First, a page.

By Charles Murray, PPi Technologies Group
Sustainability is a complicated matter even for the most resourced companies in the pharmaceutical and personal care industries. However, companies that pursue an agenda of environmental responsibility stand to both enhance consumer perception of their brand and reduce costs. Therefore, it is important for manufacturers in these spaces to implement a practical sustainability strategy that supports their business goals while producing positive results in reducing environmental impact.
Sitting from the perch of a company that both supplies pouch and tray machinery and produces wellness products, PPi Technologies Group has developed a simple checklist of considerations to do just that. We abbreviate these with the acronym SECAMP. SECAMP stands for Sustainability, Environment, Conscious, Approach, for Machines and Pouches. Each word is tied to a different type of consideration that contributes to a sound sustainability strategy.
Sustainability – When you think sustainability, think about compliance with the ordinances of local governing agencies. How these bodies manage matters of environmental regulation, waste disposal and recycling will ultimately determine the parameters of your company’s strategy. Introducing a material or container innovation that should be recyclable into an area with no recycling infrastructure for that material will not contribute to a successful sustainability platform.
Environment – Assess the true environmental impact of your supply chain. What are you putting into the environment as a result of your supply chain? Can you select a lightweight packaging format that minimizes the carbon output of your distribution channels? If the packaging format breaks down, does it just break down into plastic pellets that wind up in our water supply? Can your package be incinerated, which generates energy and produces the byproduct of slag that helps to reinforce certain metals used in construction? A solid sustainability strategy should offer a minimum environmental footprint when all aspects of the supply chain—from sourcing to disposal—are considered. For example, biodegradable films will only work if they have a breakdown temperature system in place, but many do not. In Florida, plastic packaging at the end of its life can be collected and incinerated at one of the 14 waste-to-energy incinerators throughout the state, leaving no plastic behind.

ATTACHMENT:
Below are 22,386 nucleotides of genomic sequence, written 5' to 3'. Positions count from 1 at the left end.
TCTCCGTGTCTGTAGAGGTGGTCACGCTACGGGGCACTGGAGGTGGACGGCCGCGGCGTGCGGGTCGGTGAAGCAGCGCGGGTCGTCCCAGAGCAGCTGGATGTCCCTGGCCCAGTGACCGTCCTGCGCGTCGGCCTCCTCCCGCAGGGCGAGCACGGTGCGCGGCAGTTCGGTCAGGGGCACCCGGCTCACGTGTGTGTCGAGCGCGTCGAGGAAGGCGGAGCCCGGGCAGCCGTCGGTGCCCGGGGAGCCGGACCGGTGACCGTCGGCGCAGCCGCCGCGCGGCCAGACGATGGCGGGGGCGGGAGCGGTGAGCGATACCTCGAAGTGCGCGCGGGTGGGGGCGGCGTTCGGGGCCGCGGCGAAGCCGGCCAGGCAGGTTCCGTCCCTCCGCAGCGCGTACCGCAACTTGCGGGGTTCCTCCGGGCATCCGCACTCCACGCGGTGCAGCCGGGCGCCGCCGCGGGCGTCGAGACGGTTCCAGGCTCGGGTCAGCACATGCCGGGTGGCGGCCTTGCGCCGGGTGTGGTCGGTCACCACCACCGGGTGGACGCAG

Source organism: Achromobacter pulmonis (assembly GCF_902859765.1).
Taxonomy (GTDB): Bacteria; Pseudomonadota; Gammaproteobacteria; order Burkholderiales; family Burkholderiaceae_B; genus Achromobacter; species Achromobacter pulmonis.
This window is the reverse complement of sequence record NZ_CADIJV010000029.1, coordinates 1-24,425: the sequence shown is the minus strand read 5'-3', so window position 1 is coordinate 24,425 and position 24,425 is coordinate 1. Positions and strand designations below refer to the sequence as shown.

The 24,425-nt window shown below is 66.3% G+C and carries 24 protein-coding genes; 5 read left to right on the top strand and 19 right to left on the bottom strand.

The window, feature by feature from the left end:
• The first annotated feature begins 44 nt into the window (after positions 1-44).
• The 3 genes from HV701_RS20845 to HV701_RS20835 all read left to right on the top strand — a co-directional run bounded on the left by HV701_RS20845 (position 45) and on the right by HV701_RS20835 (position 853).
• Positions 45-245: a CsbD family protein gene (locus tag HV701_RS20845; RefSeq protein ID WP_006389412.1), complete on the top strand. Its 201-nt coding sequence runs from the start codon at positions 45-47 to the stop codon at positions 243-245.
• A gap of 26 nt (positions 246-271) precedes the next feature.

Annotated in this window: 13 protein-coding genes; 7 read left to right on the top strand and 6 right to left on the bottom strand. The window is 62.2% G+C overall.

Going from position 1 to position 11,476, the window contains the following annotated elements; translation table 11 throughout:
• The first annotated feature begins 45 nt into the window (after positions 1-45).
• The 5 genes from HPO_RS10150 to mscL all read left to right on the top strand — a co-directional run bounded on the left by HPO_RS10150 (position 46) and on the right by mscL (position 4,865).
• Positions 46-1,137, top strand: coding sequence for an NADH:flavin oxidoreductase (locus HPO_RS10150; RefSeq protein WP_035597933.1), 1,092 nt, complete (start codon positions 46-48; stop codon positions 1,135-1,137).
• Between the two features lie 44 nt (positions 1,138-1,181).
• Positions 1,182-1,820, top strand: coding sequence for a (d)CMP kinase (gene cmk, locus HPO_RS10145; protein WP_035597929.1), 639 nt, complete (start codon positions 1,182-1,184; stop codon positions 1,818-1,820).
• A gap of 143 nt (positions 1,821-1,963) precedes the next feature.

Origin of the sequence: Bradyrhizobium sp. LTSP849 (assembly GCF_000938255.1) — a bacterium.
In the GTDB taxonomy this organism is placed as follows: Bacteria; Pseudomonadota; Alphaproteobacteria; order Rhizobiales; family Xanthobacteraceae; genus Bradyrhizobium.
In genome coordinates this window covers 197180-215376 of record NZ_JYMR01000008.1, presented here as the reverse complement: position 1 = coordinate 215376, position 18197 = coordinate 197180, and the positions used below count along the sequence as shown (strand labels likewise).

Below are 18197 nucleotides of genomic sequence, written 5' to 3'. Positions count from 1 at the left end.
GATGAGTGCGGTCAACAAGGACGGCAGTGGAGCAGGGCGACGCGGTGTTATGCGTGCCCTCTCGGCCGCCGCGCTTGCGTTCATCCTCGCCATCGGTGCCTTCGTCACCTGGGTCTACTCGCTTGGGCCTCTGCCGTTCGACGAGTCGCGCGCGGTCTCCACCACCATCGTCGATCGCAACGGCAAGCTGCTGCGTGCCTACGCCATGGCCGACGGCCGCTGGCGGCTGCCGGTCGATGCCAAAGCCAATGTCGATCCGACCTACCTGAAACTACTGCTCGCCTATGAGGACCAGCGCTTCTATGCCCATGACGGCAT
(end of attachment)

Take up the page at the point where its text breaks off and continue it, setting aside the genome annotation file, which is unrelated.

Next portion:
Conscious—Weigh the consequences and impact of your supply chain output. Even when your company aims to minimize its environmental footprint, there may be some environmental consequences to your choices. Know what those are and continue working to minimize them.
Approach—Have a full understanding of the measures necessary to implement your sustainability strategy. What new equipment, personnel, workforce training or consumer-targeted education is required? Be sure to empower retailers with a complete understanding of your products’ recycling capabilities so their staff can pass on correct information to inquiring consumers.
Machine—Make sure that your equipment supports efficiency and energy savings. Stainless steel equipment with no painted details is less energy-intensive to produce without that last step. Machines with energy-saving modes and lower air supplies (think 70psi vs.100psi) can also minimize air and energy usage.
Pouch—Examine all design decisions around your packaging format. Does your packaging vision involve a paper label and tray, which require added steps in recycling? Is it digitally printed, which requires less energy? What about mixing reclaimed material to supplement virgin material? Knowing the details will help you understand how the package ends its lifecycle—the incinerator or landfill—and round out a true assessment of your company’s environmental impact.
Life sciences and personal care companies must already contend with many challenges around regulatory compliance and brand security. Adopting the SECAMP checklist can help make navigate the hurdles surrounding sustainability.
PPitg is a member of PMMI and will be addressing sustainability in packaging at PACK EXPO East. Visit the company at booth 2011 to learn more.
About Charles Murray
Born in South Africa, Charles Murray worked for South African Breweries as a packaging chemist and marketing professional. He immigrated to USA in 1988 and joined Arpac as the vice president of Marketing and later, in 1992 joined KHS as vice president of Marketing in Florida. In 1996 started, Mr. Murray started PPi Technologies Group as CEO. Today, the company has three divisions: StandUp, stickpack pouches, tray and thermoform single dose and end-of-line carton machines; Distillery using StandUp pouches for distribution of Redi-2-DrinQ brands; Wellness division offering 25 all natural health and safety brands packed by the in-house Redi-2-PaQ contract packing company.